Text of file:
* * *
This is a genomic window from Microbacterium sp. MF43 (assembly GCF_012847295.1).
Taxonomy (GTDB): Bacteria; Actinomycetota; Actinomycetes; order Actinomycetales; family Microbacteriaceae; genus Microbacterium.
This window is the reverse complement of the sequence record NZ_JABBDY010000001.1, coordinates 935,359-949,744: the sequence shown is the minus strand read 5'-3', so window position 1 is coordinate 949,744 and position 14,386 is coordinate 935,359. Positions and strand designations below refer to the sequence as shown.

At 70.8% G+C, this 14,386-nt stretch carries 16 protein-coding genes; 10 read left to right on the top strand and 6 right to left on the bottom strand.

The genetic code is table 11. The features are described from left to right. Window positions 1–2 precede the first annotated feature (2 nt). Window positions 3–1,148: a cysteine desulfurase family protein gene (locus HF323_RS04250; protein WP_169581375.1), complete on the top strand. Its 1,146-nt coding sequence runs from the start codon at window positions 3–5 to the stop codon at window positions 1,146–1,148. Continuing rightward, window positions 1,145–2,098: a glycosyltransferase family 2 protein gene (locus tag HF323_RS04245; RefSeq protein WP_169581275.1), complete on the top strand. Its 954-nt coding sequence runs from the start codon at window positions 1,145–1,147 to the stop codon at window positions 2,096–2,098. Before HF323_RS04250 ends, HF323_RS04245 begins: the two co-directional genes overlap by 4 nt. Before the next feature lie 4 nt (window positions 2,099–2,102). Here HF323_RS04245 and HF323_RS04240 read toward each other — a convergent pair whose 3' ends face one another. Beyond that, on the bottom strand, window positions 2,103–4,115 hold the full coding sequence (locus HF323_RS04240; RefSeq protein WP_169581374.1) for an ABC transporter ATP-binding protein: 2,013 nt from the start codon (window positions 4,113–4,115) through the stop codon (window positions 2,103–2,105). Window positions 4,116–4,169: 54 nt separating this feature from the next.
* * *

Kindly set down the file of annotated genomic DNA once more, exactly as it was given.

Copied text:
This is a genomic window from Microbacterium sp. MF43 (assembly GCF_012847295.1).
Taxonomy (GTDB): Bacteria; Actinomycetota; Actinomycetes; order Actinomycetales; family Microbacteriaceae; genus Microbacterium.
This window is the reverse complement of the sequence record NZ_JABBDY010000001.1, coordinates 935,359-949,744: the sequence shown is the minus strand read 5'-3', so window position 1 is coordinate 949,744 and position 14,386 is coordinate 935,359. Positions and strand designations below refer to the sequence as shown.

At 70.8% G+C, this 14,386-nt stretch carries 16 protein-coding genes; 10 read left to right on the top strand and 6 right to left on the bottom strand.

The genetic code is table 11. The features are described from left to right. Window positions 1–2 precede the first annotated feature (2 nt). Window positions 3–1,148: a cysteine desulfurase family protein gene (locus HF323_RS04250; protein WP_169581375.1), complete on the top strand. Its 1,146-nt coding sequence runs from the start codon at window positions 3–5 to the stop codon at window positions 1,146–1,148. Continuing rightward, window positions 1,145–2,098: a glycosyltransferase family 2 protein gene (locus tag HF323_RS04245; RefSeq protein WP_169581275.1), complete on the top strand. Its 954-nt coding sequence runs from the start codon at window positions 1,145–1,147 to the stop codon at window positions 2,096–2,098. Before HF323_RS04250 ends, HF323_RS04245 begins: the two co-directional genes overlap by 4 nt. Before the next feature lie 4 nt (window positions 2,099–2,102). Here HF323_RS04245 and HF323_RS04240 read toward each other — a convergent pair whose 3' ends face one another. Beyond that, on the bottom strand, window positions 2,103–4,115 hold the full coding sequence (locus HF323_RS04240; RefSeq protein WP_169581374.1) for an ABC transporter ATP-binding protein: 2,013 nt from the start codon (window positions 4,113–4,115) through the stop codon (window positions 2,103–2,105). Window positions 4,116–4,169: 54 nt separating this feature from the next.